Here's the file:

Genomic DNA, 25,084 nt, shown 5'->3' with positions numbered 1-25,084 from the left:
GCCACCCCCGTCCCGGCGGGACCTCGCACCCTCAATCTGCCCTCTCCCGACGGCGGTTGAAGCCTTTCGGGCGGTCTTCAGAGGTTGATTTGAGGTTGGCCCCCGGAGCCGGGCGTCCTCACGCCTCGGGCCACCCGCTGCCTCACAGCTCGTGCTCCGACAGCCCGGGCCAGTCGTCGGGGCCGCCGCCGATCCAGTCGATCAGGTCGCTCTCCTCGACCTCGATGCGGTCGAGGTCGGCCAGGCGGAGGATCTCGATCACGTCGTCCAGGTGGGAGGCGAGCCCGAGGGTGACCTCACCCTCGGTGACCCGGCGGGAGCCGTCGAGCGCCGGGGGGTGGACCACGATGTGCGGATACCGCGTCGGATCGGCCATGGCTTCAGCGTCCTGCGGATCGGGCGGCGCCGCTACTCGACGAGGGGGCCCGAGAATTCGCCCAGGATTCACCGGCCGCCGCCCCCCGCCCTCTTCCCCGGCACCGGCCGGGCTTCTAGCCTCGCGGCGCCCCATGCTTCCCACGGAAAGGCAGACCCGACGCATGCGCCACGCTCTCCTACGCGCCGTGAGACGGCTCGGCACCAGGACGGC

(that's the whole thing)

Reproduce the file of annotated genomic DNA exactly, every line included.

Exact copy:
Genomic DNA, 25,084 nt, shown 5'->3' with positions numbered 1-25,084 from the left:
GCCACCCCCGTCCCGGCGGGACCTCGCACCCTCAATCTGCCCTCTCCCGACGGCGGTTGAAGCCTTTCGGGCGGTCTTCAGAGGTTGATTTGAGGTTGGCCCCCGGAGCCGGGCGTCCTCACGCCTCGGGCCACCCGCTGCCTCACAGCTCGTGCTCCGACAGCCCGGGCCAGTCGTCGGGGCCGCCGCCGATCCAGTCGATCAGGTCGCTCTCCTCGACCTCGATGCGGTCGAGGTCGGCCAGGCGGAGGATCTCGATCACGTCGTCCAGGTGGGAGGCGAGCCCGAGGGTGACCTCACCCTCGGTGACCCGGCGGGAGCCGTCGAGCGCCGGGGGGTGGACCACGATGTGCGGATACCGCGTCGGATCGGCCATGGCTTCAGCGTCCTGCGGATCGGGCGGCGCCGCTACTCGACGAGGGGGCCCGAGAATTCGCCCAGGATTCACCGGCCGCCGCCCCCCGCCCTCTTCCCCGGCACCGGCCGGGCTTCTAGCCTCGCGGCGCCCCATGCTTCCCACGGAAAGGCAGACCCGACGCATGCGCCACGCTCTCCTACGCGCCGTGAGACGGCTCGGCACCAGGACGGC